E0 or E1, indicating endocapillary hypercellularity in zero versus one or more glomeruli
S0 or S1, indicating segmental sclerosis in zero versus one or more glomeruli
T0, T1, or T2, indicating TA/IF in ≤25%, 26% to 50%, or >50% of renal cortex, respectively
FIGURE 12.6 IgA nephropathy with diffuse mesangial proliferative glomerulonephritis (M1 E0 S0 T0). There is a diffuse increase in mesangial matrix and cellularity, without endocapillary proliferation or segmental glomerulosclerosis. There is mild chronic change, more than in Figure 12.5, but the degree of TA/IF is less than 25%. (PAS, ×200.)
FIGURE 12.7 IgA nephropathy with mesangial proliferation (M1 E0 S0 T0). Note that expanded mesangial areas do not stain black with the methenamine silver stain, this staining is typical of immune complex deposits rather than mesangial matrix. EM (see Fig. 12.22) confirmed the presence of extensive mesangial deposits. (Jones methenamine silver stain, ×400.)
purpura (125,126). As noted in Table 12.7, which summarizes results of 13 studies comprising over 2200 patients, over 40% of cases of IgA nephropathy contain mesangial deposits of IgG and over 50% contain mesangial deposits of IgM, although in each case, the overall intensity of staining for IgA was at least as great as that for either of the other immunoglobulins. IgA deposited in the glomeruli of patients with IgA nephropathy is predominantly of the IgA1 subclass. In different studies, IgA2 has been reported to be present (in lesser amount than IgA1) in between 0% and 53% of biopsies, although in the majority of studies, the presence of glomerular IgA2 is uncommon (128,133,134,135,136,137,138,139,140). Most studies indicate that the IgA present in the glomerular deposits is polymeric, based on the absence of secretory component and the presence of J chain within the deposits (134,135,138,141), as will be discussed in more detail below in the section dealing with the pathogenesis of IgA nephropathy.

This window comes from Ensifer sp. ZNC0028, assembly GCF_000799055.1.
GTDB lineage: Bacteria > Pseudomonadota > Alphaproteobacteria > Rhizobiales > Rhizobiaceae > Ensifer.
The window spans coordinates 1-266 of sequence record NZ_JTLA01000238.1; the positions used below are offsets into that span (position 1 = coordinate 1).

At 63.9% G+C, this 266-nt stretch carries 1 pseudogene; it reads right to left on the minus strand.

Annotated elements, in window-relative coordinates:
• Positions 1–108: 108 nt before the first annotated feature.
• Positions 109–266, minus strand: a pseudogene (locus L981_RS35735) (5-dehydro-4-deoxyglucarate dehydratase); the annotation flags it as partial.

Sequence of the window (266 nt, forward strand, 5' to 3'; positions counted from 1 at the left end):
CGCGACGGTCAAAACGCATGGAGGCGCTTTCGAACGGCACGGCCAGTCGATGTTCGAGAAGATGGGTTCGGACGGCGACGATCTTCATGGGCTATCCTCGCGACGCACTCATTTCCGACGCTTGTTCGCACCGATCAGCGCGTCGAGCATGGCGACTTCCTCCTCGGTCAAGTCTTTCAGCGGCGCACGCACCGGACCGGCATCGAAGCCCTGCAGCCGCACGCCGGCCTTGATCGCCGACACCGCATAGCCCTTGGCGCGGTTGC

of the classical complement pathway, namely, C1q and C4 (53,129,131,132,142), are absent in most cases of IgA nephropathy, although C4 has been reported in up to 30% of cases, more often those with deposits containing multiple immunoglobulins rather than IgA alone (143). However, in many if not most cases, this C4 deposition probably indicates activity of the lectin pathway of complement activation rather than that of the classical pathway (144). In the lectin pathway, C4 becomes activated independently of C1 following the binding of mannose-binding lectin to carbohydrate ligands (145). Properdin, a component of the alternative pathway, has been reported to be present in nearly all cases in some studies (132,143), although in less than 50% in others (129). Terminal components of complement C5, C6, and C9 as well as neoantigens of the C5b-9 membrane attack complex (MAC) have also been detected by immunofluorescence in glomeruli of patients with IgA nephropathy, and dual immunostaining studies have shown colocalization of MAC neoantigens and IgA (but interestingly not IgG or IgM) at identical sites in the mesangium and peripheral capillary walls (131).